baccate vs berrylike what difference

what is difference between baccate and berrylike

English

Etymology

From Latin baccātus (set or adorned with berries or pearls), from bacca (berry; pearl).

Adjective

baccate (not comparable)

  1. (botany) Pulpy throughout, like a berry; said of fruits.
    • 1848, Samuel Frederick Gray, Gray’s Supplement to the Pharmacopoeia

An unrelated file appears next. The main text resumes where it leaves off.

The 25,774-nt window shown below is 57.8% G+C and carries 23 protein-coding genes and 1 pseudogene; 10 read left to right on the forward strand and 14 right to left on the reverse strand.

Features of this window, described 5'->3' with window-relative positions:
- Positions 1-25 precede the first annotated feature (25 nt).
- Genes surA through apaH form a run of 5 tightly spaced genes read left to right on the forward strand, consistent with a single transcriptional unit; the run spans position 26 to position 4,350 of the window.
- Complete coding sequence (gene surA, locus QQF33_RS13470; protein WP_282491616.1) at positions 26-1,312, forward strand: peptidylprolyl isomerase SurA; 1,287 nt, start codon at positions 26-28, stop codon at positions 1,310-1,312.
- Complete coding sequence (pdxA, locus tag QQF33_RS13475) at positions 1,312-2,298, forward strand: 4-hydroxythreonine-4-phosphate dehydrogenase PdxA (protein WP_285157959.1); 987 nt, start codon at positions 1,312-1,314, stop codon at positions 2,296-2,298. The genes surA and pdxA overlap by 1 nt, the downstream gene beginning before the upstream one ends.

[] pericarp drupaceous, or baccate, 1—4 nuts (pyrena), which are sometimes enclosed in an utricular membrane []
  2. Looking like a berry.
  3. Producing berries.

References

  • baccate, The Free Dictionary.

Latin

Participle

baccāte

  1. vocative masculine singular of baccātus


English

Etymology

berry +‎ -like

Adjective

berrylike (comparative more berrylike, superlative most berrylike)

  1. Resembling a berry

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